Figure Drawing 24th November /1st December

Last Monday’s drawing lesson was based on figure drawing and portraiture. We started by the class getting split into two groups, in each group we had a volunteer to pose, while everyone else was to draw them. The idea of this exercise was that each person in the group would work on everyone else’s figure drawings. We stood in a circle around the model, and after a minute of drawing, we all moved a place to the left, and started drawing for a minute on the work of the person next to us, and so on until we were back to our own drawing. The result of these drawings were really interesting, it is a much freer style of drawing because when you’re working on a piece of work that isn’t your own, your less restricted in what you’re doing. We did this exercise twice, once in just pencil and another in colour. I preferred the colour drawings, because each person had a different colour, and at the end, each addition to the drawing is visible.

Group figure drawing, Pencil.

Group figure drawing, Pencil.

Group figure drawing, colour.

Group figure drawing, colour.

The second part of the day included two different tasks, the first was that we were to split into pairs and draw portraits of our partners; the first drawing was a quick 5 minute drawing where we were told not to look at the paper we were drawing on, and then a 10 minute drawing where our partner modelled for us. We then started on an A1 charcoal self-portrait. I’m usually not fond of using charcoal but I really liked using it this time, because I was able to use the residue charcoal to shade the face, making shadows that made the face look real.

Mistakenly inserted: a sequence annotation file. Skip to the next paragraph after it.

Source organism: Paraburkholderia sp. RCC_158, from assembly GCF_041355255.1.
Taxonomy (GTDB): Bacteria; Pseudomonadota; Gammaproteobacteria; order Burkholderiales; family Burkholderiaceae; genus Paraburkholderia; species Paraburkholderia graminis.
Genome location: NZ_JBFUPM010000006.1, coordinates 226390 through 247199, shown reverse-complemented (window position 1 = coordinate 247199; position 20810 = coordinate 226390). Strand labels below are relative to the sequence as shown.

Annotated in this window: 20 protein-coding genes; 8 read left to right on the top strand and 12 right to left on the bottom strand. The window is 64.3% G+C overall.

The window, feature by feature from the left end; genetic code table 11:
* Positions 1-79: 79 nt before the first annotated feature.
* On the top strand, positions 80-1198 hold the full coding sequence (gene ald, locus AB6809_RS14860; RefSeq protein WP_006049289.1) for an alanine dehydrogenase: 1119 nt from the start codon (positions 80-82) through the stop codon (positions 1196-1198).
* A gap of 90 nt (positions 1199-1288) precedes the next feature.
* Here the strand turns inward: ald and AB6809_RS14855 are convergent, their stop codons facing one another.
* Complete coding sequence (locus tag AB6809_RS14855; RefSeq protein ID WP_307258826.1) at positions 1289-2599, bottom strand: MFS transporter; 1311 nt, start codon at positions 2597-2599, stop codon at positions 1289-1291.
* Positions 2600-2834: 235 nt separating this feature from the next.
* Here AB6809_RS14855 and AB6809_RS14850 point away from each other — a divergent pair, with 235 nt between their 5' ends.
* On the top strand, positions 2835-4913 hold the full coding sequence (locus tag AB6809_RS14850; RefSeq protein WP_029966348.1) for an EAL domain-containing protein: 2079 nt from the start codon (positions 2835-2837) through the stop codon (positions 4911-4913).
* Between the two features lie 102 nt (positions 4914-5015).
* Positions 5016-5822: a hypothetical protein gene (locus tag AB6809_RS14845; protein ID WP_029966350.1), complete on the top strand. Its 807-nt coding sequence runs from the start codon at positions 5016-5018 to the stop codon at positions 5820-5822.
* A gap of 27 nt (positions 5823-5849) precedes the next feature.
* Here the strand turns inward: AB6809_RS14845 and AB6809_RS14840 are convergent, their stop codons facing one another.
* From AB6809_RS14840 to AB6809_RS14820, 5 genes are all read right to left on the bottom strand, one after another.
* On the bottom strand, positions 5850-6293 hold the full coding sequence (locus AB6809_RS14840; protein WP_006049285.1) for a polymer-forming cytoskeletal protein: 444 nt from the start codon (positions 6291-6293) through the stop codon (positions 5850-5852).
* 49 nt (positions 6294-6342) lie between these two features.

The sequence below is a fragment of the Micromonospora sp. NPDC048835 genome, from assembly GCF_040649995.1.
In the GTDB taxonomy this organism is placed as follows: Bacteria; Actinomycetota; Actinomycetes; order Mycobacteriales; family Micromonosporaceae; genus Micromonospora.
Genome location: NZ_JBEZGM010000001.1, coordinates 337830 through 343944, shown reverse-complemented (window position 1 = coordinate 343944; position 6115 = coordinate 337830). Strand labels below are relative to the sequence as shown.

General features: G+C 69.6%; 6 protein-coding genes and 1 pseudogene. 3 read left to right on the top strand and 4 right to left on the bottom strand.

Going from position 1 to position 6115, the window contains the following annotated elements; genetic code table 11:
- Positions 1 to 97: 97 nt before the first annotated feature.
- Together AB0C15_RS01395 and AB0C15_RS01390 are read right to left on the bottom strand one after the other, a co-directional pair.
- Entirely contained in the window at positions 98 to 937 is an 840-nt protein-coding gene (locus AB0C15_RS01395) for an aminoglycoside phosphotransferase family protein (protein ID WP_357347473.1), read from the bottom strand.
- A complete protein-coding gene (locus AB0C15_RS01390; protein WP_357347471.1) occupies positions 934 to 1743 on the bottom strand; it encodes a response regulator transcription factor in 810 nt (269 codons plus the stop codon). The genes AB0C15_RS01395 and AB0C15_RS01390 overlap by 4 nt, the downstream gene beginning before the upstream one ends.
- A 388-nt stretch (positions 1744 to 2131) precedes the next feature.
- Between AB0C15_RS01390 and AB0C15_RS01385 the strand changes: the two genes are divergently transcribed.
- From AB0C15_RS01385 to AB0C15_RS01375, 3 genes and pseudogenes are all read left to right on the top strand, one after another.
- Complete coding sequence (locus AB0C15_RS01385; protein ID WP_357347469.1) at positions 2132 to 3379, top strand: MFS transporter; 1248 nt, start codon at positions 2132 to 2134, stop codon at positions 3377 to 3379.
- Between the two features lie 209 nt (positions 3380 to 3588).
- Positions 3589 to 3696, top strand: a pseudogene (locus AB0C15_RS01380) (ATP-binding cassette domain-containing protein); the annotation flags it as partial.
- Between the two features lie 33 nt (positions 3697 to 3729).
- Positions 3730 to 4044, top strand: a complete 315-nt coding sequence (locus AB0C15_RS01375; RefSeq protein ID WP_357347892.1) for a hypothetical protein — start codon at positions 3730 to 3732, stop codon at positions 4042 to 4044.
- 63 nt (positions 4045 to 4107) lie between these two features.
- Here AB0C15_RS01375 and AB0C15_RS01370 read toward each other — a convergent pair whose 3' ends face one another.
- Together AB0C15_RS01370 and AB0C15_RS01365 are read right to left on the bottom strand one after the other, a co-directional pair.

Today’s drawing lesson was based around Mother of Africa, taking inspiration from their lives and textile traditions to make our own square for a Mothers of Africa quilt. Using the idea that we took from African textiles and pattern, we painted onto the A1 charcoal portraits we made last week, then deconstructed and reconstructed.

Reconstructed self-portrait, African inspired patterns.

Reconstructed self-portrait, African inspired patterns.


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